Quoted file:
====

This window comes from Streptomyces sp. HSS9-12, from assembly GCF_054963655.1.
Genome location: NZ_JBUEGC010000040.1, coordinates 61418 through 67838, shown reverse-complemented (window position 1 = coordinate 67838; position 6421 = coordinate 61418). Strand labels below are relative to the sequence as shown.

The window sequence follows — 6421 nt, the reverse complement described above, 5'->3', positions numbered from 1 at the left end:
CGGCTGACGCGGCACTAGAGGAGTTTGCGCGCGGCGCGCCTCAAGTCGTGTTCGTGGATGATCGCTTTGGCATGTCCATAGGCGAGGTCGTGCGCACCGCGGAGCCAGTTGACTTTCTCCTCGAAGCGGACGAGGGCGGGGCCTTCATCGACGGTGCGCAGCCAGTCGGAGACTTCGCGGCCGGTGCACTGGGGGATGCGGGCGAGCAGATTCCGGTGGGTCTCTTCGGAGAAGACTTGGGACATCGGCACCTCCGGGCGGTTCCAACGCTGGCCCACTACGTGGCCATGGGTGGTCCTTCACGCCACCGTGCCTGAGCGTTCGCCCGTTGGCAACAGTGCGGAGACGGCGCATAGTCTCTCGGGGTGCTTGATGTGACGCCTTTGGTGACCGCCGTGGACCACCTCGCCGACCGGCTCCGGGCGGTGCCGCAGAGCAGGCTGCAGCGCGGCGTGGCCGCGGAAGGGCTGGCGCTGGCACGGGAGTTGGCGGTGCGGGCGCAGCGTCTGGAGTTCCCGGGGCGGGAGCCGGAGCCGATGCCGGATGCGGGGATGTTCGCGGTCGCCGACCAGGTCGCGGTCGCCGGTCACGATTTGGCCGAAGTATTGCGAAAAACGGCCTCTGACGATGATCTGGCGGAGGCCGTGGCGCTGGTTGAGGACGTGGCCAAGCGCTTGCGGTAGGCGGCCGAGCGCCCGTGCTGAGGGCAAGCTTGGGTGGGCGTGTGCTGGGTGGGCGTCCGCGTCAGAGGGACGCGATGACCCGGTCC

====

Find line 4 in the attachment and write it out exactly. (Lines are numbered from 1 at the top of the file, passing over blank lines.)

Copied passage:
CGGCTGACGCGGCACTAGAGGAGTTTGCGCGCGGCGCGCCTCAAGTCGTGTTCGTGGATGATCGCTTTGGCATGTCCATAGGCGAGGTCGTGCGCACCGCGGAGCCAGTTGACTTTCTCCTCGAAGCGGACGAGGGCGGGGCCTTCATCGACGGTGCGCAGCCAGTCGGAGACTTCGCGGCCGGTGCACTGGGGGATGCGGGCGAGCAGATTCCGGTGGGTCTCTTCGGAGAAGACTTGGGACATCGGCACCTCCGGGCGGTTCCAACGCTGGCCCACTACGTGGCCATGGGTGGTCCTTCACGCCACCGTGCCTGAGCGTTCGCCCGTTGGCAACAGTGCGGAGACGGCGCATAGTCTCTCGGGGTGCTTGATGTGACGCCTTTGGTGACCGCCGTGGACCACCTCGCCGACCGGCTCCGGGCGGTGCCGCAGAGCAGGCTGCAGCGCGGCGTGGCCGCGGAAGGGCTGGCGCTGGCACGGGAGTTGGCGGTGCGGGCGCAGCGTCTGGAGTTCCCGGGGCGGGAGCCGGAGCCGATGCCGGATGCGGGGATGTTCGCGGTCGCCGACCAGGTCGCGGTCGCCGGTCACGATTTGGCCGAAGTATTGCGAAAAACGGCCTCTGACGATGATCTGGCGGAGGCCGTGGCGCTGGTTGAGGACGTGGCCAAGCGCTTGCGGTAGGCGGCCGAGCGCCCGTGCTGAGGGCAAGCTTGGGTGGGCGTGTGCTGGGTGGGCGTCCGCGTCAGAGGGACGCGATGACCCGGTCC